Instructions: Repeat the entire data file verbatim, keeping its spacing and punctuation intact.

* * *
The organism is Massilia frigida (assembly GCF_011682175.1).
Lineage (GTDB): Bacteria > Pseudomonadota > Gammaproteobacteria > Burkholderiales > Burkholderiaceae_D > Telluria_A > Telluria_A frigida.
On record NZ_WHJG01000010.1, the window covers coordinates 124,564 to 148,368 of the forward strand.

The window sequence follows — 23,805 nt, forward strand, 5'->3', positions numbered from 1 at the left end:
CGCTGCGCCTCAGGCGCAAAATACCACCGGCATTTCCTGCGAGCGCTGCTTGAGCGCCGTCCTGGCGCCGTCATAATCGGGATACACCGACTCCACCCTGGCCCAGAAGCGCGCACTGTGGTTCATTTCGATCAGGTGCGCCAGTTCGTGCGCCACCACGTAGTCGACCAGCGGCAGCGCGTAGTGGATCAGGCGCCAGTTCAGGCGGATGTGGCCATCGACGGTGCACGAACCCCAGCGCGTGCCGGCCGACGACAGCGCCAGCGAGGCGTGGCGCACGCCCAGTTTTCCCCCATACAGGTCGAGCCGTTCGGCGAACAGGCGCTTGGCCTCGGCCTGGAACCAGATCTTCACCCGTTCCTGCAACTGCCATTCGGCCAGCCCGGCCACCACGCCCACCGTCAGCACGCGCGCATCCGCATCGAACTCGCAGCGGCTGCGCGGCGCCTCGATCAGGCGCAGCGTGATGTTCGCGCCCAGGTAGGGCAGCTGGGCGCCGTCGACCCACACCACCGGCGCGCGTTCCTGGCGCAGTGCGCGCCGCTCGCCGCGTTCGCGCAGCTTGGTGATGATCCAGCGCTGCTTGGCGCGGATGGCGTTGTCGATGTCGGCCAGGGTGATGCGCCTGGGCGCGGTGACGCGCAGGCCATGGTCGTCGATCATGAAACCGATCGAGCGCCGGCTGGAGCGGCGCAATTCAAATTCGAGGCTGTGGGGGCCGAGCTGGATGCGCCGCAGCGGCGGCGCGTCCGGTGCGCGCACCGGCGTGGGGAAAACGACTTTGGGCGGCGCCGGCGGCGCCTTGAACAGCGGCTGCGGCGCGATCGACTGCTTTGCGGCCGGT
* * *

The organism is Massilia frigida (assembly GCF_011682175.1).
Lineage (GTDB): Bacteria > Pseudomonadota > Gammaproteobacteria > Burkholderiales > Burkholderiaceae_D > Telluria_A > Telluria_A frigida.
On record NZ_WHJG01000010.1, the window covers coordinates 124,564 to 148,368 of the forward strand.

The window sequence follows — 23,805 nt, forward strand, 5'->3', positions numbered from 1 at the left end:
CGCTGCGCCTCAGGCGCAAAATACCACCGGCATTTCCTGCGAGCGCTGCTTGAGCGCCGTCCTGGCGCCGTCATAATCGGGATACACCGACTCCACCCTGGCCCAGAAGCGCGCACTGTGGTTCATTTCGATCAGGTGCGCCAGTTCGTGCGCCACCACGTAGTCGACCAGCGGCAGCGCGTAGTGGATCAGGCGCCAGTTCAGGCGGATGTGGCCATCGACGGTGCACGAACCCCAGCGCGTGCCGGCCGACGACAGCGCCAGCGAGGCGTGGCGCACGCCCAGTTTTCCCCCATACAGGTCGAGCCGTTCGGCGAACAGGCGCTTGGCCTCGGCCTGGAACCAGATCTTCACCCGTTCCTGCAACTGCCATTCGGCCAGCCCGGCCACCACGCCCACCGTCAGCACGCGCGCATCCGCATCGAACTCGCAGCGGCTGCGCGGCGCCTCGATCAGGCGCAGCGTGATGTTCGCGCCCAGGTAGGGCAGCTGGGCGCCGTCGACCCACACCACCGGCGCGCGTTCCTGGCGCAGTGCGCGCCGCTCGCCGCGTTCGCGCAGCTTGGTGATGATCCAGCGCTGCTTGGCGCGGATGGCGTTGTCGATGTCGGCCAGGGTGATGCGCCTGGGCGCGGTGACGCGCAGGCCATGGTCGTCGATCATGAAACCGATCGAGCGCCGGCTGGAGCGGCGCAATTCAAATTCGAGGCTGTGGGGGCCGAGCTGGATGCGCCGCAGCGGCGGCGCGTCCGGTGCGCGCACCGGCGTGGGGAAAACGACTTTGGGCGGCGCCGGCGGCGCCTTGAACAGCGGCTGCGGCGCGATCGACTGCTTTGCGGCCGGT